James Bogle of the Catholic Union of Great Britain has done the Catholic public a service by relating just how poorly the Vatican press has served the Pope. In the recent condom remarks flap, it isn’t just that the sense of the Pope’s words was taken out of context and distorted– the very translation from German is seriously deficient:


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“Light of the World”: The Pope, condoms and media inaccuracy

Regrettably, the media seems to be up to their old tricks and this time
L’Osservatore Romano seems to be among them, even going so far as to break
the embargo and publish mistranslated extracts on 20 November, 3 days before
the book, Light of the World, was due out, thereby virtually ensuring that a
misrepresentation of the Pope’s words was what hit the world’s headlines.

The media are reporting that the Pope said this in his interview with Peter
Seewald, in the book Licht der Welt, “Light of the World”:

“Es mag begründete Einzelfälle geben, etwa wenn ein Prostituierter ein
Kondom verwendet, wo dies ein erster Schritt zu einer Moralisierung sein
kann.”

Which translates:

“It may be justified in individual cases, as when a (male) prostitute uses a
condom, where this is a first step towards morality”

However, he, the Pope never uses the word “begründete” or “giustificato” or
“justified”, neither does he say that “individual cases” of condom use may
be justified. Yet this appears in L’OR and even, some say, the Italian
translation of the book.

Sandro Magister gives extracts from the book and includes the original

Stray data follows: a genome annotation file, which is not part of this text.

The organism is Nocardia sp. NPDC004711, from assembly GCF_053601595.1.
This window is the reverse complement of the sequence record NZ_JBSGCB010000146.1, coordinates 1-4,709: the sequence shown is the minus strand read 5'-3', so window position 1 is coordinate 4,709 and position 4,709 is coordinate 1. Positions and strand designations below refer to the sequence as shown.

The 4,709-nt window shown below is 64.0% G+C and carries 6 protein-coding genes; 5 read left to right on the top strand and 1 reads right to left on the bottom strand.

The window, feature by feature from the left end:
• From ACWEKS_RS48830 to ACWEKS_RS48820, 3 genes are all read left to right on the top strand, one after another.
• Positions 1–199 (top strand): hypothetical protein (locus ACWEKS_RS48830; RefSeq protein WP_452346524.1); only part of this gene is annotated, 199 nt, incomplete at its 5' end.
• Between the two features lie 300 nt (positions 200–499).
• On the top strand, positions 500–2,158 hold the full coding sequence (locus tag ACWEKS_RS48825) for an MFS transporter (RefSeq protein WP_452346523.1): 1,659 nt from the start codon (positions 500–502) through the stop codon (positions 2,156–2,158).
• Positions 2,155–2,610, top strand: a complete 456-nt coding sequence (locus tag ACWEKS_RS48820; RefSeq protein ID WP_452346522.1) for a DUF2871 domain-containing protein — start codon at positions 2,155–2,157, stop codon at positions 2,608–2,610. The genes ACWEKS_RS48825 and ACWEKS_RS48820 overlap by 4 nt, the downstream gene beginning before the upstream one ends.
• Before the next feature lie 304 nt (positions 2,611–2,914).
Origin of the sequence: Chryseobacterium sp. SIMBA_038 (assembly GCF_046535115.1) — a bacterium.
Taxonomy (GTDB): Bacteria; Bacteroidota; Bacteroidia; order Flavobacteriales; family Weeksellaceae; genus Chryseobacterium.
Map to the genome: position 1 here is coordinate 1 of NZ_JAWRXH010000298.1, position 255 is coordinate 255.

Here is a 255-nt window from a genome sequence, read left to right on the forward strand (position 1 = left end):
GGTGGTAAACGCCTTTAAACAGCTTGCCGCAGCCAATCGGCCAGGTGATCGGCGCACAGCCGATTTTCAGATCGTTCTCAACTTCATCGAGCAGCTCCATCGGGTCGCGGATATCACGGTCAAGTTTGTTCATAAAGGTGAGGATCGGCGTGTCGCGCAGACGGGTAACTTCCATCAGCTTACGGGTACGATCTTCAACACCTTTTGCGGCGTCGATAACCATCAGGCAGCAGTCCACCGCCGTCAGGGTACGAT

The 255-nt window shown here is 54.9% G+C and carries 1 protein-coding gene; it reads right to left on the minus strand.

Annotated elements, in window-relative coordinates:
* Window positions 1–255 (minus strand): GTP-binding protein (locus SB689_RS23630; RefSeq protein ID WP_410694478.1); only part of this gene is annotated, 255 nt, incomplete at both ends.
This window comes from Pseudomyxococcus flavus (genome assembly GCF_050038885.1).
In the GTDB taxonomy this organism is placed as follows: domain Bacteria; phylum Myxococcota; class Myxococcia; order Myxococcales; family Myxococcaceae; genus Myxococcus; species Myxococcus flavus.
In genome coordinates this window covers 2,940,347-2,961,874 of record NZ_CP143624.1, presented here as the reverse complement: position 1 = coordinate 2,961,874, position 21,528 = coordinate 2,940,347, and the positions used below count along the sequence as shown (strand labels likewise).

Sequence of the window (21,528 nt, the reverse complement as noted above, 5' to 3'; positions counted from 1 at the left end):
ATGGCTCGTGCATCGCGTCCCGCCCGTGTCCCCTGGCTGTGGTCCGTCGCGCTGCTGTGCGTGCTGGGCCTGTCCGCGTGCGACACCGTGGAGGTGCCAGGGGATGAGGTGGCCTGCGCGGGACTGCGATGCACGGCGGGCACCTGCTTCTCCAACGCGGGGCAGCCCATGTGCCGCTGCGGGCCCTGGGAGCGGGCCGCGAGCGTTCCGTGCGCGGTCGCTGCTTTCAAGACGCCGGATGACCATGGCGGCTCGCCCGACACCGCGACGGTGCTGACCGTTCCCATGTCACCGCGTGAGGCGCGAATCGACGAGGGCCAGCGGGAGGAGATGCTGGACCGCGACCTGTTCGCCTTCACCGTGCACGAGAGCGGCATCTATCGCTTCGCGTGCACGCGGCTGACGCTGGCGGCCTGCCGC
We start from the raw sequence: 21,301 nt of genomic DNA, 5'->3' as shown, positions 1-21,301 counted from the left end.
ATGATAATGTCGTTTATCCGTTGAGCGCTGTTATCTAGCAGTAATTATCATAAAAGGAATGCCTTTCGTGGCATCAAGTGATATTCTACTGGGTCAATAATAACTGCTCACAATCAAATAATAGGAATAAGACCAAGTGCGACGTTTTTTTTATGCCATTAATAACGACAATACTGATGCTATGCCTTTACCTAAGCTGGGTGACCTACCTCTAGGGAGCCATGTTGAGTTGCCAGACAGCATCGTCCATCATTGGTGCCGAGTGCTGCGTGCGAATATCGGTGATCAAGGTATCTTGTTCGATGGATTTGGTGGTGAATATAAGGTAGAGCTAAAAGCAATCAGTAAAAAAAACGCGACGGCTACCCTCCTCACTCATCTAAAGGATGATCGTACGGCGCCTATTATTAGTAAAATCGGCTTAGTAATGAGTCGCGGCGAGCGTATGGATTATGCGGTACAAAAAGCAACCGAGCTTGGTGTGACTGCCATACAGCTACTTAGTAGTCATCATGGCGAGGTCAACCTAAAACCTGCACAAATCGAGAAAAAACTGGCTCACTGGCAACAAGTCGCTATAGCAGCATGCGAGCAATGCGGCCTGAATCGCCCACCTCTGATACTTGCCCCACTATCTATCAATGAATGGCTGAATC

German of the controversial passage but then he goes on to mistranslate it
himself. See here:

http://chiesa.espresso.repubblica.it/articolo/1345667?eng=y

Here’s Sandro Magister’s extract from the book (assuming Magister has not
got that wrong, too). It reads:

“Die bloße Fixierung auf das Kondom bedeutet eine Banalisierung der
Sexualität, und die ist ja gerade die gefährliche Quelle dafür, dass die
Menschen in der Sexualität nicht mehr den Ausdruck ihrer Liebe finden,
sondern nur noch eine Art von Droge, die sie sich selbst verabreichen.
Deshalb ist auch der Kampf gegen die Banalisierung der Sexualität ein Teil
des Ringens darum, dass Sexualität positiv gewertet wird und ihre positive
Wirkung im Ganzen des Menschseins entfalten kann. Ich würde sagen, wenn ein
Prostituierter ein Kondom verwendet, kann das ein erster Akt zu einer
Moralisierung sein, ein erstes Stück Verantwortung, um wieder ein
Bewusstsein dafür zu entwickeln, dass nicht alles gestattet ist und man
nicht alles tun kann, was man will. Aber es ist nicht die eigentliche Art,
dem Übel beizukommen. Diese muss wirklich in der Vermenschlichung der
Sexualität liegen”.

Magister makes this translation:


“Concentrating only on the condom means trivializing sexuality, and this
trivialization represents precisely the dangerous reason why so many people
no longer see sexuality as an expression of their love, but only as a sort
of drug, which one administers on one’s own. This is why the struggle